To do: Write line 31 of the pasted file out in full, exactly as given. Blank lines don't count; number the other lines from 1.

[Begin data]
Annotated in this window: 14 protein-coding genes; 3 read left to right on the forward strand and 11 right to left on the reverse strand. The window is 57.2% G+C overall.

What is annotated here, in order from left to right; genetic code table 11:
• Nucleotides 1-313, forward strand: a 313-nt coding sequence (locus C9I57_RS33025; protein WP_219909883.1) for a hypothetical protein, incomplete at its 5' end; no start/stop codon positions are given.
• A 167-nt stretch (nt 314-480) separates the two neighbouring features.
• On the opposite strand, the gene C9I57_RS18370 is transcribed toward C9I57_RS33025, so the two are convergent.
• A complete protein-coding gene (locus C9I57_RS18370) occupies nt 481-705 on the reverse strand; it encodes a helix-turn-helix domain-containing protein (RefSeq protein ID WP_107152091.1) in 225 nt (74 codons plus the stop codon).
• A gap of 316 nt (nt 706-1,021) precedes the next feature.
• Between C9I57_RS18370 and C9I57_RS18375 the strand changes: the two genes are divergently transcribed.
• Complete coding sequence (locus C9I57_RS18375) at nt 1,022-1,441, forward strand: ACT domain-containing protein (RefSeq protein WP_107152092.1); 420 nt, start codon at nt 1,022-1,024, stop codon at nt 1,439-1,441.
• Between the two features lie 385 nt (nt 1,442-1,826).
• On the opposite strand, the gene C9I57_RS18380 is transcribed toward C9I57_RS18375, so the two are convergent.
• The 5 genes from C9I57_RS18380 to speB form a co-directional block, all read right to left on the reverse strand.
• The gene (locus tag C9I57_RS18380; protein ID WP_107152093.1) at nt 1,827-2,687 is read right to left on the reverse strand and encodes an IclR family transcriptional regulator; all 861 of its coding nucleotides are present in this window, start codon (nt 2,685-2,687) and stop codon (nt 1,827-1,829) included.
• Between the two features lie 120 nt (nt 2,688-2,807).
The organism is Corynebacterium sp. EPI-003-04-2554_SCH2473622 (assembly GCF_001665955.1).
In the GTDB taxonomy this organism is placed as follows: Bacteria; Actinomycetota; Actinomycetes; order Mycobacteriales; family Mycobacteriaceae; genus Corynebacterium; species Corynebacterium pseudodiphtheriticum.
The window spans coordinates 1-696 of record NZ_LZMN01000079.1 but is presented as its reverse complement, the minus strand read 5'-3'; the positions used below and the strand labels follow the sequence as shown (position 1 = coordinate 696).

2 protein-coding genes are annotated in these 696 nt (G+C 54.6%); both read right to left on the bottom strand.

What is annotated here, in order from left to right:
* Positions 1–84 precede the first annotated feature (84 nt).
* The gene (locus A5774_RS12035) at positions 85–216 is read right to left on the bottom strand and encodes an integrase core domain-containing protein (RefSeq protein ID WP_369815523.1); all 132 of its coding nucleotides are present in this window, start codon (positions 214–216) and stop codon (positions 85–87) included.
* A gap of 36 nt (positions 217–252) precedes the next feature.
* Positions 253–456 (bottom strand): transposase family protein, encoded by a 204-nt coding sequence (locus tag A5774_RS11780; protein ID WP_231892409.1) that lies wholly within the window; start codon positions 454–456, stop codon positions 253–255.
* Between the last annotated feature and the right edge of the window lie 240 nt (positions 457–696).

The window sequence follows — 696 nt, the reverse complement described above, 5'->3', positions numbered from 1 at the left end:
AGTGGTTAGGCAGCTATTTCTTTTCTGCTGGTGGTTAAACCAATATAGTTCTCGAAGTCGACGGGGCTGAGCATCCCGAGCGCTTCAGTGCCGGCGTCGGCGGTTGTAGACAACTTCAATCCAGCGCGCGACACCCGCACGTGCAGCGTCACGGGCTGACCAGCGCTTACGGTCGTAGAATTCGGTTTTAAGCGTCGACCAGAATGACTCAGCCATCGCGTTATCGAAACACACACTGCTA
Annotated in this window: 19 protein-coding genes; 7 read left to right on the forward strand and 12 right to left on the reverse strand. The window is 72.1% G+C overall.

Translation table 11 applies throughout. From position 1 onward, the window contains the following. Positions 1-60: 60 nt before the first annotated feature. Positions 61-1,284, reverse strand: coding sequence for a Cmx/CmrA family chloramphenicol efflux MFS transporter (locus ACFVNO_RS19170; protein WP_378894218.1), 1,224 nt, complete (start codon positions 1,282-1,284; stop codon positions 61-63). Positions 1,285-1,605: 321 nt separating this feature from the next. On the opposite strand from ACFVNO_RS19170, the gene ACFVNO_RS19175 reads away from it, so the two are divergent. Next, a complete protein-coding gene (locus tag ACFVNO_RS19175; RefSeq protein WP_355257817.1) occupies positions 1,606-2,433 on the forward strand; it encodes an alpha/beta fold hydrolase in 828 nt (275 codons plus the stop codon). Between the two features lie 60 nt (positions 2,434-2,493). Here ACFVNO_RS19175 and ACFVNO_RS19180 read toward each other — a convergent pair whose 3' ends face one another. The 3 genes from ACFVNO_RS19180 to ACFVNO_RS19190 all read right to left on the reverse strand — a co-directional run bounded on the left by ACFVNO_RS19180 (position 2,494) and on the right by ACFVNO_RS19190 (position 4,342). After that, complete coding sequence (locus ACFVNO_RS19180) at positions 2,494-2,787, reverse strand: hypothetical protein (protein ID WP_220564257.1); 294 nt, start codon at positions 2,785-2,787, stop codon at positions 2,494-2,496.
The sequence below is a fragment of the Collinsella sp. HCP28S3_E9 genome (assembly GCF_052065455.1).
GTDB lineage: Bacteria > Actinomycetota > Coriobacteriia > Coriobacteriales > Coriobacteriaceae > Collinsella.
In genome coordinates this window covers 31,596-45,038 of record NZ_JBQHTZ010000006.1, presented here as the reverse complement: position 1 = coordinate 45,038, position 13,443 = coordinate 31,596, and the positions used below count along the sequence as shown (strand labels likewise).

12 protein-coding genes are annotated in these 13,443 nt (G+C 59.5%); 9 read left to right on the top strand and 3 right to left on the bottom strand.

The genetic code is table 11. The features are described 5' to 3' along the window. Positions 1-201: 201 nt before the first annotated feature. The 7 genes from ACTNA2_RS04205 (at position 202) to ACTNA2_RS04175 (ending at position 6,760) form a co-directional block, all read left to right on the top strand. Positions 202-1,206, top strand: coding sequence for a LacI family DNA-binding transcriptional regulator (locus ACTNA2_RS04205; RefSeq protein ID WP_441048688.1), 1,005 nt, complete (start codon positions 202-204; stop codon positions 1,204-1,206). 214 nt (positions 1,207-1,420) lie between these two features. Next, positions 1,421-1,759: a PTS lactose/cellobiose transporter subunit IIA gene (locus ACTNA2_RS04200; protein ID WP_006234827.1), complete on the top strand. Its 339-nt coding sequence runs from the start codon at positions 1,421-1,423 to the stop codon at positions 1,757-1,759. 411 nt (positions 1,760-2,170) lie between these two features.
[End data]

In genome coordinates this window covers 31,596-45,038 of record NZ_JBQHTZ010000006.1, presented here as the reverse complement: position 1 = coordinate 45,038, position 13,443 = coordinate 31,596, and the positions used below count along the sequence as shown (strand labels likewise).